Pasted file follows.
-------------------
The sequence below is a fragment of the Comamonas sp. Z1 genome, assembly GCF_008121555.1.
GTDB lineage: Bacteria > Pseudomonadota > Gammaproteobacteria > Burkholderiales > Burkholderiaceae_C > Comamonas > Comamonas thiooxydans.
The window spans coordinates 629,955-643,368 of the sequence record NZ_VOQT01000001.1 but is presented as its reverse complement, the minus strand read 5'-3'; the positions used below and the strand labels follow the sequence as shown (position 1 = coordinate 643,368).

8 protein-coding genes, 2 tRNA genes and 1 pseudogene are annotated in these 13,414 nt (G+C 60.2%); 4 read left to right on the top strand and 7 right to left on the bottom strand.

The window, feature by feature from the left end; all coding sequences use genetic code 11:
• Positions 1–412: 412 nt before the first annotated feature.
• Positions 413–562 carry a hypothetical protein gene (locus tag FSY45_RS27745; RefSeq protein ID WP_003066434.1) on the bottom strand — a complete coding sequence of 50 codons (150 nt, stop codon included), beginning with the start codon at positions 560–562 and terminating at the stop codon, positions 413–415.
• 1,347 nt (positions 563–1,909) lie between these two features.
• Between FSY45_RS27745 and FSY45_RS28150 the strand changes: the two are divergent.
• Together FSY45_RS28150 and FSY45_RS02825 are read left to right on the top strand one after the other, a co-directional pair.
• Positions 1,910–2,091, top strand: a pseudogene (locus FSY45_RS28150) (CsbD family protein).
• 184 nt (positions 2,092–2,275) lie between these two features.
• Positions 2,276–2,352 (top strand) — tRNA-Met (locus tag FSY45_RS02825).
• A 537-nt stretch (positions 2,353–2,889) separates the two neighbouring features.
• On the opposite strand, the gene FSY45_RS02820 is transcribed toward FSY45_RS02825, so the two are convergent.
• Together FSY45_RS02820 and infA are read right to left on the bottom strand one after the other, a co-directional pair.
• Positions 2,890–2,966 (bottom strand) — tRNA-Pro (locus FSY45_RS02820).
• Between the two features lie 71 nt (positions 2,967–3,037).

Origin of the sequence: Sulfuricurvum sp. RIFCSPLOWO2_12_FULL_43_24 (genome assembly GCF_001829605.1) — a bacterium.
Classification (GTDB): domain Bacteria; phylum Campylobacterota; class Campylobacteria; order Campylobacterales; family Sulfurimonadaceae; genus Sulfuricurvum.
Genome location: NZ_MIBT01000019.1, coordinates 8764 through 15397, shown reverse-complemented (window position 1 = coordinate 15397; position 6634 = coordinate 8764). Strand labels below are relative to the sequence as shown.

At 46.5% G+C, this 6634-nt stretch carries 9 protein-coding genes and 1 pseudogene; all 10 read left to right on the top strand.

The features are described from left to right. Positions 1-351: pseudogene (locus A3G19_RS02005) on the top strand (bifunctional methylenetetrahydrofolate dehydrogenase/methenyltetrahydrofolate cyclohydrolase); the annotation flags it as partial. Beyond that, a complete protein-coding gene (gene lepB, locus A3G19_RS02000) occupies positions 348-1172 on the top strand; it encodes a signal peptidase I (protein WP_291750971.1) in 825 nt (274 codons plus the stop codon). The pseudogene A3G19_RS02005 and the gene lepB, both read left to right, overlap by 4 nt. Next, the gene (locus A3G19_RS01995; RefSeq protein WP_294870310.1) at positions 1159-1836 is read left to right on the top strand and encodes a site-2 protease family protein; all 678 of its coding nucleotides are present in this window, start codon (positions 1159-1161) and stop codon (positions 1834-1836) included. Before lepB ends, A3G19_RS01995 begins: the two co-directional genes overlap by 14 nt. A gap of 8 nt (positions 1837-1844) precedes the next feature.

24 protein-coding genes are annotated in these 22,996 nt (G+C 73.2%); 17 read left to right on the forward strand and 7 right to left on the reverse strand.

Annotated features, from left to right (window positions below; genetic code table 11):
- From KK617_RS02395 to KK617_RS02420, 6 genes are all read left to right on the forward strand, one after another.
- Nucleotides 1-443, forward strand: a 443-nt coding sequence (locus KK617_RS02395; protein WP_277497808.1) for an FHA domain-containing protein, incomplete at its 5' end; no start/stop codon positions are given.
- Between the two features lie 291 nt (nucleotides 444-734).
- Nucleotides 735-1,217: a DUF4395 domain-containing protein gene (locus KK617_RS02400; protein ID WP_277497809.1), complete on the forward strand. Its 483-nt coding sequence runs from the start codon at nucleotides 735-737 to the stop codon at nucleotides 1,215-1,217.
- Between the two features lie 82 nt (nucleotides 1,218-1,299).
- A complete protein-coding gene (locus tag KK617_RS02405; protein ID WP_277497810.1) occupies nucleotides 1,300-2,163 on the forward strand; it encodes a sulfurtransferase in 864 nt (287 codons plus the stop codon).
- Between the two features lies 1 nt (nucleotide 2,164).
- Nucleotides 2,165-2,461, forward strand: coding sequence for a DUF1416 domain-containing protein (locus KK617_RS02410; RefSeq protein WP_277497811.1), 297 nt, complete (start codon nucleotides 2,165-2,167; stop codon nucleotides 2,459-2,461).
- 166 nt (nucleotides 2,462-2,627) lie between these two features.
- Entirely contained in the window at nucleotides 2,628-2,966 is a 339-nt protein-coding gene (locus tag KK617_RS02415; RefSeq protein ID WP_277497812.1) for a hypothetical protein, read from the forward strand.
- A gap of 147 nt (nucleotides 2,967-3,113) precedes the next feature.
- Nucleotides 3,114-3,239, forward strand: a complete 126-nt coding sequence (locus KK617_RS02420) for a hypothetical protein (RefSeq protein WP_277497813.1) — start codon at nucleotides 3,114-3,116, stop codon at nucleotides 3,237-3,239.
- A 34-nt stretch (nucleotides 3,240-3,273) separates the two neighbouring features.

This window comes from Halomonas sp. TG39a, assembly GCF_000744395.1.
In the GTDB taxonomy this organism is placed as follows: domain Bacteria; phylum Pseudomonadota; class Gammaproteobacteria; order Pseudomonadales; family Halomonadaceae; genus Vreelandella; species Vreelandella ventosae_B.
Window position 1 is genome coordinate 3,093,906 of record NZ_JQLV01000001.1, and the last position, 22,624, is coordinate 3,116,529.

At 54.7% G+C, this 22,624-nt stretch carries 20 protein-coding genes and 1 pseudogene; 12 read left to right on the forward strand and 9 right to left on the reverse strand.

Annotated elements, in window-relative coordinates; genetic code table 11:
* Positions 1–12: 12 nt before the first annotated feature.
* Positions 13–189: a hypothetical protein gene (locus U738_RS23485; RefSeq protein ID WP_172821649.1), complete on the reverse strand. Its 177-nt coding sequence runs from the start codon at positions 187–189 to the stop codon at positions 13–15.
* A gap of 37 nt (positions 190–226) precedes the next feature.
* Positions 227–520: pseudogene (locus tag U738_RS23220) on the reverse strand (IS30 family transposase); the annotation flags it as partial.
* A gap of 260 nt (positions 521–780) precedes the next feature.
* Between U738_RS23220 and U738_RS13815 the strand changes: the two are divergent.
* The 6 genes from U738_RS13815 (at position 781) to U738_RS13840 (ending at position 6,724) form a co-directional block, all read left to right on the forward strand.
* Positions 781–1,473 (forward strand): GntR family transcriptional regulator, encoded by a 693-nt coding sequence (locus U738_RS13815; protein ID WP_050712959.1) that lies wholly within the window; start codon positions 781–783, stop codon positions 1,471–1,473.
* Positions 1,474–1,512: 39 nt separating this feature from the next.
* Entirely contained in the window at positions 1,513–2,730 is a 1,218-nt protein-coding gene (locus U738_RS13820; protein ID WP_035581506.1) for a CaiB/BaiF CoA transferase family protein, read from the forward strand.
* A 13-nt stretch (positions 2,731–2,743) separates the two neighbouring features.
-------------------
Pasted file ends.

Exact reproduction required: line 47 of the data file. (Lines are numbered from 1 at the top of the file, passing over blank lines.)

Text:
* Positions 227–520: pseudogene (locus tag U738_RS23220) on the reverse strand (IS30 family transposase); the annotation flags it as partial.